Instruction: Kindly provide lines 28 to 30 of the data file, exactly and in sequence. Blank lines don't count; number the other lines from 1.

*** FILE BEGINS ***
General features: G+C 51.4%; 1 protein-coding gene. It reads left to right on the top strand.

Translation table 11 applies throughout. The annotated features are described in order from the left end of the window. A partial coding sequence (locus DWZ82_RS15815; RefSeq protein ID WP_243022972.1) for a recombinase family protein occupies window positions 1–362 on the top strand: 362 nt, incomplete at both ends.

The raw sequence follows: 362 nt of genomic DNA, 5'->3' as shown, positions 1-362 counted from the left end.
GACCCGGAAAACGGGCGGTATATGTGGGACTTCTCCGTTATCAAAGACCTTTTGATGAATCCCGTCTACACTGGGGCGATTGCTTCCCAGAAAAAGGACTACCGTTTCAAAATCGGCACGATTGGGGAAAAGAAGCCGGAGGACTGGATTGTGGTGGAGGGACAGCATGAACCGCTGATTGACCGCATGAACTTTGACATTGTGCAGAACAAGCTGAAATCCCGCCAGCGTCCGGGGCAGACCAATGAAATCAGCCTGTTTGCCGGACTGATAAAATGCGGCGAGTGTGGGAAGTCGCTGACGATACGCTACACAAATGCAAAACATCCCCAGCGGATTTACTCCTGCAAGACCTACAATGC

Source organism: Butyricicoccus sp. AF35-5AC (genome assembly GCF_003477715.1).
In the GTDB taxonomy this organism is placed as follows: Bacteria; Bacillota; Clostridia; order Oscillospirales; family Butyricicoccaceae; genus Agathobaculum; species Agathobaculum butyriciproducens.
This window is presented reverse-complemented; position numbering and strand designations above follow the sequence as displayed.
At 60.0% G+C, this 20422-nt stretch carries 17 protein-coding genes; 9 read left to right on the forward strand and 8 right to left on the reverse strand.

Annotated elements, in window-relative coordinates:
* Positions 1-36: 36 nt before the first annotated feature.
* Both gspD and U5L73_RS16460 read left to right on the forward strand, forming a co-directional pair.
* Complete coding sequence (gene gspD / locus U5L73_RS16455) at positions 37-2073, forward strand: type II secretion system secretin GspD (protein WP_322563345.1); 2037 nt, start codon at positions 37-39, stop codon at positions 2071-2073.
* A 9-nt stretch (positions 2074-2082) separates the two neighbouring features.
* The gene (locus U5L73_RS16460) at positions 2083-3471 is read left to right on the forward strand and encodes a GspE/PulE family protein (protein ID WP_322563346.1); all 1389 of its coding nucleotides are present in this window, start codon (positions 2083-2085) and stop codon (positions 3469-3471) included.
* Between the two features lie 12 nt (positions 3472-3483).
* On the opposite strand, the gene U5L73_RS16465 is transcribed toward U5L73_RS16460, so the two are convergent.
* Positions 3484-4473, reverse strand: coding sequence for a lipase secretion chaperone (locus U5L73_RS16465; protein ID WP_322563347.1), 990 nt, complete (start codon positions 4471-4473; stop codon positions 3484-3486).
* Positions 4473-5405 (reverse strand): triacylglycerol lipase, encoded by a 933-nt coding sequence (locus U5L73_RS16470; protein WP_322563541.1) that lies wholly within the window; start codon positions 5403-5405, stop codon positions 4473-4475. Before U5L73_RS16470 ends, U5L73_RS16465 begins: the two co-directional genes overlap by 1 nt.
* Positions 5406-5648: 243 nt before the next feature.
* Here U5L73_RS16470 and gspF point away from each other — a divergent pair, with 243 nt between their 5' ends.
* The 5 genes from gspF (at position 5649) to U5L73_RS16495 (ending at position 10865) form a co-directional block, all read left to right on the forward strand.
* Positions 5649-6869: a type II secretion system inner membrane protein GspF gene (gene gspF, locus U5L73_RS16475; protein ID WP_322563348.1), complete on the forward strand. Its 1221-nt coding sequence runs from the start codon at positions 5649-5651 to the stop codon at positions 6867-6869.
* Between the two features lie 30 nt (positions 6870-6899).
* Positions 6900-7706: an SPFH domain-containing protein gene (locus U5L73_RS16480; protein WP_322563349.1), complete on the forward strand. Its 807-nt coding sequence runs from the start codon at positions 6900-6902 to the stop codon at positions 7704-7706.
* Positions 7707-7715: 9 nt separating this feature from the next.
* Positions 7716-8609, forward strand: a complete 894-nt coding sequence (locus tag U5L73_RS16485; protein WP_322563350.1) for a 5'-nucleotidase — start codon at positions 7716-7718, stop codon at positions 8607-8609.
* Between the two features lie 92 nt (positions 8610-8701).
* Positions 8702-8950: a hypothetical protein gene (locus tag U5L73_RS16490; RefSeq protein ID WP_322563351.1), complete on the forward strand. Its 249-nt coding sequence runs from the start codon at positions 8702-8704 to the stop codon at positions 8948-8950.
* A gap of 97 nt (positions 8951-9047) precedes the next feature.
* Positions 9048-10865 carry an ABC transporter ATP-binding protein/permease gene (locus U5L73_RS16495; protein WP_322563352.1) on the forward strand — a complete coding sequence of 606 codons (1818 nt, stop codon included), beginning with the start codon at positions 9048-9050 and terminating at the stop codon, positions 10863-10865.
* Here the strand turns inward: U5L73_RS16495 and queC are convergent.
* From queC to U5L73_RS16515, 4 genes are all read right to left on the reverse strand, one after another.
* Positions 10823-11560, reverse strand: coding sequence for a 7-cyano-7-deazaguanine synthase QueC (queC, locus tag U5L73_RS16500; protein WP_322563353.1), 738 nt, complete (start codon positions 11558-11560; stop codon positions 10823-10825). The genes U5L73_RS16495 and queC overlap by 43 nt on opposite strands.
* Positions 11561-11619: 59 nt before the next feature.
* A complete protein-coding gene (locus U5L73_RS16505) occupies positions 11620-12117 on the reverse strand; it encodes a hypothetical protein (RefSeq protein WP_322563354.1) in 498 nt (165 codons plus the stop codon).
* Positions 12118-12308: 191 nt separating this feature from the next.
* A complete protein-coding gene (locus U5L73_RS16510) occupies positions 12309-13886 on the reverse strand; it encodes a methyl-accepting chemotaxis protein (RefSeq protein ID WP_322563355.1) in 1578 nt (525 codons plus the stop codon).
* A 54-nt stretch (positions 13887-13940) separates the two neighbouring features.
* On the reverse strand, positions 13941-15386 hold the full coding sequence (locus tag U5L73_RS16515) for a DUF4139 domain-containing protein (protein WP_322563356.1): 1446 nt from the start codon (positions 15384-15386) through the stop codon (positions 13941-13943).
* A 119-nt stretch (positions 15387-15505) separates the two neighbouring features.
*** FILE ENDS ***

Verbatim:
* Positions 8702-8950: a hypothetical protein gene (locus tag U5L73_RS16490; RefSeq protein ID WP_322563351.1), complete on the forward strand. Its 249-nt coding sequence runs from the start codon at positions 8702-8704 to the stop codon at positions 8948-8950.
* A gap of 97 nt (positions 8951-9047) precedes the next feature.
* Positions 9048-10865 carry an ABC transporter ATP-binding protein/permease gene (locus U5L73_RS16495; protein WP_322563352.1) on the forward strand — a complete coding sequence of 606 codons (1818 nt, stop codon included), beginning with the start codon at positions 9048-9050 and terminating at the stop codon, positions 10863-10865.